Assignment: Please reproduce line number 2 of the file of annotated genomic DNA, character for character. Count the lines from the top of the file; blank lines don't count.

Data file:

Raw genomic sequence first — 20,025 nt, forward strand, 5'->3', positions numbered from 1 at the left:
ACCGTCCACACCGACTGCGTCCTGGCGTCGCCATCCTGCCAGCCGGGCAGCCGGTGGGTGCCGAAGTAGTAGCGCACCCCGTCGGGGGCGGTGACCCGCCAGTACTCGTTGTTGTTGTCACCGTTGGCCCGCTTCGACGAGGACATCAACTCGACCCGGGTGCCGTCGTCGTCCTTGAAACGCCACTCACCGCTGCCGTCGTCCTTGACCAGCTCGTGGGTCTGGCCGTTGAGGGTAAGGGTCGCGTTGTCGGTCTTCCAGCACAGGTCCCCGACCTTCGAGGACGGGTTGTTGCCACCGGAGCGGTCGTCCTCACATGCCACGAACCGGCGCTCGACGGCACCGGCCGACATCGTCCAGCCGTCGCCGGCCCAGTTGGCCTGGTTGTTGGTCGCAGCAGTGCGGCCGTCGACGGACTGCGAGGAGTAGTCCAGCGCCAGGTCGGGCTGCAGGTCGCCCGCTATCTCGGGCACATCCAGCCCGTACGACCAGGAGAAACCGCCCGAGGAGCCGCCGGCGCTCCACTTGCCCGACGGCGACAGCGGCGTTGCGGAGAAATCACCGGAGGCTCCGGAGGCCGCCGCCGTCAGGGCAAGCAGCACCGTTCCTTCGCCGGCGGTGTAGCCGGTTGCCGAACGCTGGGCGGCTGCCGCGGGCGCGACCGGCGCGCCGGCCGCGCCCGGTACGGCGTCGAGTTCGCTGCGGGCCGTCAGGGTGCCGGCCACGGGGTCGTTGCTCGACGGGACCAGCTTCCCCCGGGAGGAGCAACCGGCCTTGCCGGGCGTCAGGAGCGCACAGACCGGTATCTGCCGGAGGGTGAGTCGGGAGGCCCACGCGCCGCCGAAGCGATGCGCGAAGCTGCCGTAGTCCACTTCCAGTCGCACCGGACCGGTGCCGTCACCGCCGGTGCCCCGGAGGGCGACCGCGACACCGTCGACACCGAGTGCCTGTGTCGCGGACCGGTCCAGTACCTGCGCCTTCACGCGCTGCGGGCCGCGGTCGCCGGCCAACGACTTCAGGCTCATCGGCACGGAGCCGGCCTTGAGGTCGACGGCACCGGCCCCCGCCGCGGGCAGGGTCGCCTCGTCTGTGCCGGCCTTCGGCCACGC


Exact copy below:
ACCGTCCACACCGACTGCGTCCTGGCGTCGCCATCCTGCCAGCCGGGCAGCCGGTGGGTGCCGAAGTAGTAGCGCACCCCGTCGGGGGCGGTGACCCGCCAGTACTCGTTGTTGTTGTCACCGTTGGCCCGCTTCGACGAGGACATCAACTCGACCCGGGTGCCGTCGTCGTCCTTGAAACGCCACTCACCGCTGCCGTCGTCCTTGACCAGCTCGTGGGTCTGGCCGTTGAGGGTAAGGGTCGCGTTGTCGGTCTTCCAGCACAGGTCCCCGACCTTCGAGGACGGGTTGTTGCCACCGGAGCGGTCGTCCTCACATGCCACGAACCGGCGCTCGACGGCACCGGCCGACATCGTCCAGCCGTCGCCGGCCCAGTTGGCCTGGTTGTTGGTCGCAGCAGTGCGGCCGTCGACGGACTGCGAGGAGTAGTCCAGCGCCAGGTCGGGCTGCAGGTCGCCCGCTATCTCGGGCACATCCAGCCCGTACGACCAGGAGAAACCGCCCGAGGAGCCGCCGGCGCTCCACTTGCCCGACGGCGACAGCGGCGTTGCGGAGAAATCACCGGAGGCTCCGGAGGCCGCCGCCGTCAGGGCAAGCAGCACCGTTCCTTCGCCGGCGGTGTAGCCGGTTGCCGAACGCTGGGCGGCTGCCGCGGGCGCGACCGGCGCGCCGGCCGCGCCCGGTACGGCGTCGAGTTCGCTGCGGGCCGTCAGGGTGCCGGCCACGGGGTCGTTGCTCGACGGGACCAGCTTCCCCCGGGAGGAGCAACCGGCCTTGCCGGGCGTCAGGAGCGCACAGACCGGTATCTGCCGGAGGGTGAGTCGGGAGGCCCACGCGCCGCCGAAGCGATGCGCGAAGCTGCCGTAGTCCACTTCCAGTCGCACCGGACCGGTGCCGTCACCGCCGGTGCCCCGGAGGGCGACCGCGACACCGTCGACACCGAGTGCCTGTGTCGCGGACCGGTCCAGTACCTGCGCCTTCACGCGCTGCGGGCCGCGGTCGCCGGCCAACGACTTCAGGCTCATCGGCACGGAGCCGGCCTTGAGGTCGACGGCACCGGCCCCCGCCGCGGGCAGGGTCGCCTCGTCTGTGCCGGCCTTCGGCCACGC